Generally oreganos develop a harder layer only on the flower stems but it really is not thick enough to be used as bark. Bees love the flowers and since we need bees and other insects to have food to eat I leave things that they like. Many oreganos will send up a stem with flowers at the top. You may cut and remove the leaves to use then use the stem as a skewer or bunch an place in the cavity of a chicken to roast in the oven.

Part of you difficulty is that you are not familar with plants. A visit to the library or bookstore for a look at books on herbs will send you in all directions. You will see that most have two names, a latin name and a common name. Also you will find which are annual, biennial, or perennial. In the case of the seed packet it had the latin name and somewhere in small print the common name. I normally purchase plants rather than seeds because if you sow all the seeds and they all come up you will have too many plants. Give aways are great but hard to get rid of several hundred plants plus the time you put into them.

Also with plants, I buy the two inch pots, you can touch the leaves to see if you like the smell. When faced with 50 plants you will notice that not all look alike. They are probably from the same source. I look for the ones with the stronger scent and for any that are different in the batch. This is my personal choice.

Welcome to a new confusing world of herbs. Some herbs you will find you use more than others but try as many as you can. There are many here that are much more knowledgable than I am so read everything that is posted.

RE: About oregano types

Well thanks for sharing with me these knowledge so generously! I'll try some fresh oregano leaves next time. I'm just entering the world of gardening so there are a lot that I don't know. Clearly there are many many interesting things to learn, and indeed i need to find some books then sit down and learn, which is a very enjoyable process. If I find something that's helpful to other people, I'll definitely post them here.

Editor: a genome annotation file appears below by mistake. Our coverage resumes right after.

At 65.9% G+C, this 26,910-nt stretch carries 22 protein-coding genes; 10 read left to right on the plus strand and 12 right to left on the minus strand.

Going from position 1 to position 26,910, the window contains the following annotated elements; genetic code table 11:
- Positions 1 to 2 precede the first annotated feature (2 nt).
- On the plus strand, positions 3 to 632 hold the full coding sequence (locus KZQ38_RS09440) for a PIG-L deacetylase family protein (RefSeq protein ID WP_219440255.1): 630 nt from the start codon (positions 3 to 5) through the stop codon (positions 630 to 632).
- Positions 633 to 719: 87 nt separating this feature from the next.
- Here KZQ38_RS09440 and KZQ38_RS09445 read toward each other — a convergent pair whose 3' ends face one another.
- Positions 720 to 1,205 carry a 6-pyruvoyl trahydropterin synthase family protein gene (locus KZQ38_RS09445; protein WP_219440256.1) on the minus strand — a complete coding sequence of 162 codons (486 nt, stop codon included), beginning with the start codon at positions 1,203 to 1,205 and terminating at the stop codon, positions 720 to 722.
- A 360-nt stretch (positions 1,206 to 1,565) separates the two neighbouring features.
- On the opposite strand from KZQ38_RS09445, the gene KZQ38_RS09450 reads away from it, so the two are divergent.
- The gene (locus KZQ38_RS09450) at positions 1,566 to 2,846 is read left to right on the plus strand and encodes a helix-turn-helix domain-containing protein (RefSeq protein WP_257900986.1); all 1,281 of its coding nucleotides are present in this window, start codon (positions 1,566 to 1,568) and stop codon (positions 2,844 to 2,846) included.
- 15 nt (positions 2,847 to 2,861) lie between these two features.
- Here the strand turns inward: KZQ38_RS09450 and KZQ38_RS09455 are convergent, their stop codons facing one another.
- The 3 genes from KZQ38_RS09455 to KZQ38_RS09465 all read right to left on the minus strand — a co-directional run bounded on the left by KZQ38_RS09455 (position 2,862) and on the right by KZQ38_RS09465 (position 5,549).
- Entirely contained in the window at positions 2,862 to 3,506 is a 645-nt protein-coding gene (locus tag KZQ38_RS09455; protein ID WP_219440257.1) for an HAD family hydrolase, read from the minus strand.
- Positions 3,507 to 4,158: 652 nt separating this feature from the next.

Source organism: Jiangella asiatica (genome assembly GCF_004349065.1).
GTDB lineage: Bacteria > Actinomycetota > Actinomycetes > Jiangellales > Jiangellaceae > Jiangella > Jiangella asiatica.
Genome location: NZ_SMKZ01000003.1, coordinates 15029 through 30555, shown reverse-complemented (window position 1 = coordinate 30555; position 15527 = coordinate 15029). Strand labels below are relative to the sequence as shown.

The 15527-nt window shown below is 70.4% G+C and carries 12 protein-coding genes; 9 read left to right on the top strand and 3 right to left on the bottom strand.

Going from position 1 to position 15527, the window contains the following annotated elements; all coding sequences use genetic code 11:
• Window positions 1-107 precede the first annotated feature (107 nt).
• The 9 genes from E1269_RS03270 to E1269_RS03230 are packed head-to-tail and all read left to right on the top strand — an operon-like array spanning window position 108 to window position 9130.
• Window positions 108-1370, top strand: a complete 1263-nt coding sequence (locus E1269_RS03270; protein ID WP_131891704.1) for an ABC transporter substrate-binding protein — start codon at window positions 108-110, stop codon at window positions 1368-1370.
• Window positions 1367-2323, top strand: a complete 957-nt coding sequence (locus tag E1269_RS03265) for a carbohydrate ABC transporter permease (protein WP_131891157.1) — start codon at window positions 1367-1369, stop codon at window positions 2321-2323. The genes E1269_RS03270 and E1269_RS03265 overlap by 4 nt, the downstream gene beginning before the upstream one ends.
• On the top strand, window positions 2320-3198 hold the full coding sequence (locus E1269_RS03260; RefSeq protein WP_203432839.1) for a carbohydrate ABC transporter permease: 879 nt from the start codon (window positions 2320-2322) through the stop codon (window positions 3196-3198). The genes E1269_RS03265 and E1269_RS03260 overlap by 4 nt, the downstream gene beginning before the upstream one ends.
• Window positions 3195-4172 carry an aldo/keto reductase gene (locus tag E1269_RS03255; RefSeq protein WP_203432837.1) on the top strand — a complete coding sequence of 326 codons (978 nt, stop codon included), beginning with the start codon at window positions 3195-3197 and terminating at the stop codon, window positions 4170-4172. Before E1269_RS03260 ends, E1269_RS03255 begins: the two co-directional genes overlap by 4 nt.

RE: About oregano types

I have linked a site for you to go to. The confusion in everything with the herbs oregano and marjoram is that marjoram used to have its own genus but now now it is listed under the orefano genus. To ass more confusion to this conversaion there are more than three varieties - there are more than fifty. You will discover there are many ways to use herbs and spices and books are a good way to obtain information and if ou wish to email me privately I can give you several websites where you can obtain marvelous and accurate information from agriculturalists that I have had experience with. I made French Toast this morning and you would be surprised at what I put in the egg mixture to make it pop and sing when eaten. I enjoy playing with herbs and spices in cooking and I also like walking pasts pots I have lning my walkway and smelling the aroma as I brish against them. Have fun and enjoy your new adventure, Linda

Here is a link that might be useful: Oregano

RE: About oregano types

Hi, Linda! :)

I've read the article you provided me, and it cleared up things a bit for me. But I remember hearing that oregano is a type of marjoram, marjoram being a wild form of oregano. Don't know if that's true. Also did some image search on Google about O.onites, and I found some pics resembling marjoram, which added some more confusion to me... do O.onites resemble marjoram?
It's a surprise that oregano has 50+ varieties!! I wonder if one can see them all and tell their differences... hope I can :)
Anyway, their are a lot to learn and I've found the process to be quite entertaining. I'm looking forward to those website you mentioned.